Two Missouri men have been indicted for allegedly perpetrating an SDVOSB “rent-a-vet” scheme to fraudulently obtain 20 contracts totaling more than $13.8 million.
According to a Department of Justice press release, the veteran in question nominally served as the company’s President, but did not control the company’s strategic decisions or day-to-day management–in fact, the veteran apparently was working full-time for the DoD instead of managing the SDVOSB.
A New York business has agreed to pay $5 million, plus interest, to resolve allegations that its CEO, President, and others engaged in a scheme to fraudulently obtain SDVOSB set-aside contracts.
According to a Department of Justice press release, the CEO and President of Hayner Hoyt Corporation created a company supposedly run by a service-disabled veteran. However, the veteran in question was not involved in making important business decisions, but was instead responsible for overseeing Hayner Hoyt’s tool inventory and plowing snow from Hayner Hoyt’s property. Although the DOJ is perhaps too polite to use the term “rent-a-vet” in its press release, that’s exactly what this scheme sounds like.
The government has accused a service-disabled veteran who was employed full-time as a U.S. Postal Service Carrier is accused of being a “rent-a-vet” used to obtain contracts for his brother’s company.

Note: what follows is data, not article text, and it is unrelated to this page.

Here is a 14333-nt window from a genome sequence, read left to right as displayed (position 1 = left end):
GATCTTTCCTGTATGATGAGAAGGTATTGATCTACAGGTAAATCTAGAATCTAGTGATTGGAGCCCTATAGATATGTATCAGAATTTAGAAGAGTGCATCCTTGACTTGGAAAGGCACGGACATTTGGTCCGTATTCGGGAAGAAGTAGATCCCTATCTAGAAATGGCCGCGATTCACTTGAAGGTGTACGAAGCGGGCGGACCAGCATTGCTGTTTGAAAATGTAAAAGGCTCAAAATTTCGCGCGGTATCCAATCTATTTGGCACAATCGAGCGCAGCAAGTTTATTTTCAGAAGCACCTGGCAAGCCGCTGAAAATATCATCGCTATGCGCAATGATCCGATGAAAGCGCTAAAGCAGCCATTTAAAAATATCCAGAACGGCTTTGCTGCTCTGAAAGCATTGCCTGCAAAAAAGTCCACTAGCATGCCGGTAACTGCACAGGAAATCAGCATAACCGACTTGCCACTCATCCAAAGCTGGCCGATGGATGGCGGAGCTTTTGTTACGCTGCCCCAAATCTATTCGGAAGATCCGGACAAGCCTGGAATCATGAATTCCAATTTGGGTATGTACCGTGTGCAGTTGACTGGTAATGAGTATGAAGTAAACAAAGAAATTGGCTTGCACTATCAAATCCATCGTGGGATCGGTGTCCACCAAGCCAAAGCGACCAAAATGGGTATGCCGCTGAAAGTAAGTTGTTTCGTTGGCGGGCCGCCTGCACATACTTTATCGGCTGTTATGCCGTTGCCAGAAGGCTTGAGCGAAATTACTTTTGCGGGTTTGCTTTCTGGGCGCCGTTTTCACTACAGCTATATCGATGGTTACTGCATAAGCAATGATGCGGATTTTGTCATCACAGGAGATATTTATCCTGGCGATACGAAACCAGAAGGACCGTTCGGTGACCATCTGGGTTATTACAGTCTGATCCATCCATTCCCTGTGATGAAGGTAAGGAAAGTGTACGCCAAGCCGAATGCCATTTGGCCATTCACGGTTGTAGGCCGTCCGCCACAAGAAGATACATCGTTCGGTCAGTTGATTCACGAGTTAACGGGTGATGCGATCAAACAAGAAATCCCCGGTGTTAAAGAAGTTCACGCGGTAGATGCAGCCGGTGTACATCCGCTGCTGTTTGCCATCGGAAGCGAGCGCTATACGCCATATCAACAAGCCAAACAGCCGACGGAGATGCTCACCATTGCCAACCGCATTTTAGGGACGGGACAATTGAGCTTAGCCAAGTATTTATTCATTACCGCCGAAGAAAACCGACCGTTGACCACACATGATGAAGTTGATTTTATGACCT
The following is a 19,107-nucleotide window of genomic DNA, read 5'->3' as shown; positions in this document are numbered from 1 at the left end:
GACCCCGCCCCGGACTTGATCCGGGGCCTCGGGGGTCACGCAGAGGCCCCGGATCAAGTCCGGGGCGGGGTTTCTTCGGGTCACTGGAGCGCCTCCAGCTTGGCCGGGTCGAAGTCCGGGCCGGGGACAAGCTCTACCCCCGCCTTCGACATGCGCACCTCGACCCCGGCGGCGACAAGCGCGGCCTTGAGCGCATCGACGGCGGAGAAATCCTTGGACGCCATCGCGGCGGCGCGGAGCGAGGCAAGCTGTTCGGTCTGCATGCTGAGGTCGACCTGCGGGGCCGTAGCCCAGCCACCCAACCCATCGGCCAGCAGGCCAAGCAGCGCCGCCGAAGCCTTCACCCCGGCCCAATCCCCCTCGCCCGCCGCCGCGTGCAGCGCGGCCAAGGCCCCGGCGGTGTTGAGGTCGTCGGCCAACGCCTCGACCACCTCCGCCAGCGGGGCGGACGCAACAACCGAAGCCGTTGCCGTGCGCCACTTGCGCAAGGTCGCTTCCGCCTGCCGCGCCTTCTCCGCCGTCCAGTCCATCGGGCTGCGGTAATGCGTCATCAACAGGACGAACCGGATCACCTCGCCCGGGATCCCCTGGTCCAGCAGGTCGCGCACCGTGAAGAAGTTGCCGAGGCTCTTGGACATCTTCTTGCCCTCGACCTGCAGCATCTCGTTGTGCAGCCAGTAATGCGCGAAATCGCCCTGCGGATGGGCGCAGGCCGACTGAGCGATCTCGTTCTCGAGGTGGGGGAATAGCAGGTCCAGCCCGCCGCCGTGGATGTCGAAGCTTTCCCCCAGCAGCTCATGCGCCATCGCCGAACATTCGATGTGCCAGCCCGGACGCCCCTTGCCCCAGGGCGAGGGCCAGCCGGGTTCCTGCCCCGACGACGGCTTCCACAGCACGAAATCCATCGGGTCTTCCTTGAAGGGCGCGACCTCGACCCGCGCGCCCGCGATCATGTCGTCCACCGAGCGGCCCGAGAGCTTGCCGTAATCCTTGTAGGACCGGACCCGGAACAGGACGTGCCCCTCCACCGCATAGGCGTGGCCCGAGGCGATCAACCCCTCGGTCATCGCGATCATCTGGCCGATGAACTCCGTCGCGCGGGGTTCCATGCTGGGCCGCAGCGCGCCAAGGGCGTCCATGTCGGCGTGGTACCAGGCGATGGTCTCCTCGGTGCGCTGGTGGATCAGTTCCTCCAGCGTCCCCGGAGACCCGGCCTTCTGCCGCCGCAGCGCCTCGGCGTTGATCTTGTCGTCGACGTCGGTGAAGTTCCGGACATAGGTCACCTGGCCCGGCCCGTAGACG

According to a Department of Justice press release, a grand jury has indicted both men, as well as a business partner for SDVOSB fraud–and all three face the potential of significant jail time.
A contractor has agreed to pay the government $1 million–and to dissolve as an ongoing entity–to resolve allegations that it falsely claimed SDVOSB status in order to receive VA SDVOSB set-aside contracts.
According to a government press release, the settlement comes after VA investigators alleged that the company’s non-veteran partner made all important corporate decisions, while the service-disabled veteran partner spent much of his time away from the company.
A Nebraska man has pleaded guilty to fraud and money laundering charges stemming from a SDVOSB “rent-a-vet” scheme under which an ineligible business received 45 SDVOSB contracts.
According to a Department of Justice press release, the man faces up to 24 months in prison and financial penalties. He and his companies also have been suspended from government contracting and face the likelihood of debarment.